click for movement (10MB)

Pagophilus

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Re: The 2020/2021 freezing season
« Reply #710 on: November 04, 2020, 09:08:00 PM »
NSIDC comparison tool
Nov 3 2020 vs Nov 3 2019, 2016, 2012.

Pagophilus

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Re: The 2020/2021 freezing season
« Reply #711 on: November 04, 2020, 09:11:26 PM »
Sorry both, Mpemba effect is an example of awfully executed pseudoscience- sometimes sarcasm does not carry. Still though, it would be interesting if it was real
No worries.  I did get the sarcasm.  I think we are both enjoying the whole thing.   :D
« Last Edit: November 05, 2020, 01:29:42 AM by Pagophilus »

El Cid

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Re: The 2020/2021 freezing season
« Reply #712 on: November 04, 2020, 09:32:09 PM »
Actually, we are just about a week behind 2018

uniquorn

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Re: The 2020/2021 freezing season
« Reply #713 on: November 04, 2020, 10:36:32 PM »
Actually, we are just about a week behind 2018
Fair point. ASI location this year is very similar but 2018 is in 6th place so doesn't get much attention. (thanks for the table JCG)

1979-2020 noaa concentration on nov2 is here

Lets look again in a week's time
« Last Edit: November 04, 2020, 10:43:32 PM by uniquorn »

Pavel

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Re: The 2020/2021 freezing season
« Reply #714 on: November 04, 2020, 11:20:45 PM »
Actually, we are just about a week behind 2018
And 2018 was followed by the 2019 melting season. With the one week missing of the freezing season and the lowest volume at the moment it need conditions like the 2017 melt season to avoid new record lows.

Aluminium

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Re: The 2020/2021 freezing season
« Reply #715 on: November 05, 2020, 09:09:29 AM »
October 31 - November 4.

2019.

BornFromTheVoid

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Re: The 2020/2021 freezing season
« Reply #716 on: November 05, 2020, 04:55:19 PM »
5 day centred mean extent increases for the last 30 days. Latest date for 2020 is Nov 1st (so covers October 30th to November 3rd), as I reckon the latest daily update for the 4th is an error.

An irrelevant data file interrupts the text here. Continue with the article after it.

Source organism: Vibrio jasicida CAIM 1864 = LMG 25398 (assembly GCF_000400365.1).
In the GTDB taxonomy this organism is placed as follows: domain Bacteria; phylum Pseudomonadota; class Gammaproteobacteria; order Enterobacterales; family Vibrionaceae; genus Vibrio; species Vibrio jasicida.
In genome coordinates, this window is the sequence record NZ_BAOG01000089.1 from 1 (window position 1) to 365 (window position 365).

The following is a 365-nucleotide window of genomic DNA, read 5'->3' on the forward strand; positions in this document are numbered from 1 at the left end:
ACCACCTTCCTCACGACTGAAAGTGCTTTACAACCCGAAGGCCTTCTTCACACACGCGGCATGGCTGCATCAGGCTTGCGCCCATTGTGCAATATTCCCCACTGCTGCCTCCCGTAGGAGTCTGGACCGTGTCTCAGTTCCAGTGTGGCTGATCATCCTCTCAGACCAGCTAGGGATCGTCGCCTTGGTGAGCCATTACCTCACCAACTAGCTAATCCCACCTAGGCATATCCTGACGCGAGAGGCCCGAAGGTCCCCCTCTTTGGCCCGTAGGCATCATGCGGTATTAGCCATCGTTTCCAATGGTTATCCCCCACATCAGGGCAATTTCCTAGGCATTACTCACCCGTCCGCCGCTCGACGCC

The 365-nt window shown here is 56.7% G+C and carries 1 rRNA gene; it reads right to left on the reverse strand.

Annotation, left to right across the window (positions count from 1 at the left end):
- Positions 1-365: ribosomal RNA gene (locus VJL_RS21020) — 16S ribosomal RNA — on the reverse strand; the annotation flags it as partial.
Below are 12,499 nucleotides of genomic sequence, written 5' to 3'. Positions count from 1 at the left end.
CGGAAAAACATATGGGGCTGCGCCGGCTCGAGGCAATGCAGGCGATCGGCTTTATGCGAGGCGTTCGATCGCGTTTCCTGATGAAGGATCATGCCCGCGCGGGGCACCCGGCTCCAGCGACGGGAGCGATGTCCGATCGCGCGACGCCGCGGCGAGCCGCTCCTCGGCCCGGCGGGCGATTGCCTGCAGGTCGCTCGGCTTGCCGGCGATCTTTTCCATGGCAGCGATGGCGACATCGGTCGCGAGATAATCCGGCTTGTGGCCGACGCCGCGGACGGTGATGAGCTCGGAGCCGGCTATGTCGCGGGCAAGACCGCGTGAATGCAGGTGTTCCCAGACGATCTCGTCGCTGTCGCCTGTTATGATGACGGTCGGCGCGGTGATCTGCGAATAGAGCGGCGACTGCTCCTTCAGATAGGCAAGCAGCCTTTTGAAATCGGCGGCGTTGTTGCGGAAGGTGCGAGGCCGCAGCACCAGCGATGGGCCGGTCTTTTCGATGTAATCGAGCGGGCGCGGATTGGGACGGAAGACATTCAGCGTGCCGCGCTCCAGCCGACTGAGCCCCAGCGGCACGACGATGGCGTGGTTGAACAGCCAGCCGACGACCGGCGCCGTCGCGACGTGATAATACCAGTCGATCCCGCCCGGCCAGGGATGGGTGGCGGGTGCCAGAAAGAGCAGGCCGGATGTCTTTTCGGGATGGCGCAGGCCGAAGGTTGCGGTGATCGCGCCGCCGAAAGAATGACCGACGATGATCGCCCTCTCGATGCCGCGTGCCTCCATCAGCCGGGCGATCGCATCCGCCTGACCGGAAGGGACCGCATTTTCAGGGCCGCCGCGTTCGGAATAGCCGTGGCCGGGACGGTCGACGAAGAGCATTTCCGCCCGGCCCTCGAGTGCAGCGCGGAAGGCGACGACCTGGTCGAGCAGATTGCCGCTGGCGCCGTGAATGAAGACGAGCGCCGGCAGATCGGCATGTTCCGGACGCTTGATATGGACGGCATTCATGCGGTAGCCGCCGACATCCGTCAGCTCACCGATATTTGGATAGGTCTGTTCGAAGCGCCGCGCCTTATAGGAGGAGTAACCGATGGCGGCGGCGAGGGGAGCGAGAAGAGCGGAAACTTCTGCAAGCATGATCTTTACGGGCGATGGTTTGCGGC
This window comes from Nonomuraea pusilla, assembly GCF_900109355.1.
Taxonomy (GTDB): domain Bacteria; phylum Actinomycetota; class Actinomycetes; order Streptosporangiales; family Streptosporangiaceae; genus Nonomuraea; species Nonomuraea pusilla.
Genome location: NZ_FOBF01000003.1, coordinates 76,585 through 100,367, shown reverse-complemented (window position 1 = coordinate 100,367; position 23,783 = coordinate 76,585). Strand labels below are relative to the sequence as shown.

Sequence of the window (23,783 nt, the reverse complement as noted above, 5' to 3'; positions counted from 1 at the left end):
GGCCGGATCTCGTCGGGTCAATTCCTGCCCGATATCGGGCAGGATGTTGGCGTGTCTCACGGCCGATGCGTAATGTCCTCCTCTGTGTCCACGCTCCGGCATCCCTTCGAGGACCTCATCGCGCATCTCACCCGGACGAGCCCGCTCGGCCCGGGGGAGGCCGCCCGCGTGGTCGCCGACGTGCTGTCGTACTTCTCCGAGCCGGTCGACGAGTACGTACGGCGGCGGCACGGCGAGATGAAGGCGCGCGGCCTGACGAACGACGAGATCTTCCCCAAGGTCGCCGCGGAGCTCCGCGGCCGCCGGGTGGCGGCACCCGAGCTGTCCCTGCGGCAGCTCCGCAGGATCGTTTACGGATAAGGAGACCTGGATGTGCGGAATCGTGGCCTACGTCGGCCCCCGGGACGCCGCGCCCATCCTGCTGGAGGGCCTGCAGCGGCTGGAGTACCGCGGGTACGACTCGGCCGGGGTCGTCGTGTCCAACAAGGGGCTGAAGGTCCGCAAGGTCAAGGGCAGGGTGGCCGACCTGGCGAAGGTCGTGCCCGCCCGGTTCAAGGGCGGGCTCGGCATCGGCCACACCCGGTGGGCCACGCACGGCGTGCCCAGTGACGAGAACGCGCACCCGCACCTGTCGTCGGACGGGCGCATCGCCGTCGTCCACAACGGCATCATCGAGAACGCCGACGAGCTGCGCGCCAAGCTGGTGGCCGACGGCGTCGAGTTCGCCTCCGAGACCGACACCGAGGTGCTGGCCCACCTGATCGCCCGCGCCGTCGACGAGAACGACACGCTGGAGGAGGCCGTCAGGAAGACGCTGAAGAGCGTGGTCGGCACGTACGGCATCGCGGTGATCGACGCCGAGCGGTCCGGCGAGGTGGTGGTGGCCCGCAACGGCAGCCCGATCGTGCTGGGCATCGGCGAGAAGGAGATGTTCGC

I recently joined the twitter thing, where I post more analysis, pics and animations: @Icy_Samuel

Paul

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Re: The 2020/2021 freezing season
« Reply #717 on: November 05, 2020, 06:02:19 PM »
Actually, we are just about a week behind 2018
And 2018 was followed by the 2019 melting season. With the one week missing of the freezing season and the lowest volume at the moment it need conditions like the 2017 melt season to avoid new record lows.

Does not quite work like that though. As I say, a slow refreeze in Laptev does not mean the Laptev will be the first to melt out next year, volume is very low in that region due to a lack of ice hence why the overall volume is low but with the Laptev freezing over quickly and ice early on thickens quickly, I suspect we won't stay lowest on record in terms of volume although if we have a winter like 2016//17 then we may approach record lows again in volume.

The interesting one for me is CAB volume, that is record low and if that continues, that could be a concern for next year.

gandul

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Re: The 2020/2021 freezing season
« Reply #718 on: November 06, 2020, 06:20:45 PM »
Question: why is taking so long for the Laptev sea to refreeze this year?
https://twitter.com/zlabe/status/1324737964182700033?s=21
« Last Edit: November 06, 2020, 06:30:23 PM by gandul »

Vince O

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Re: The 2020/2021 freezing season
« Reply #719 on: November 07, 2020, 10:10:03 AM »
Hi there all,   well this is my first post though I've been watching things since at least 1990.
  So, though I watch a great deal I don't think I've ever seen the ice start to break apart like JAXA is showing over the last three days. Does this happen ? Is this expected ? It seems a crack is growing though I can't see why. Maybe I'm wrong.

aslan

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Re: The 2020/2021 freezing season
« Reply #720 on: November 07, 2020, 12:42:57 PM »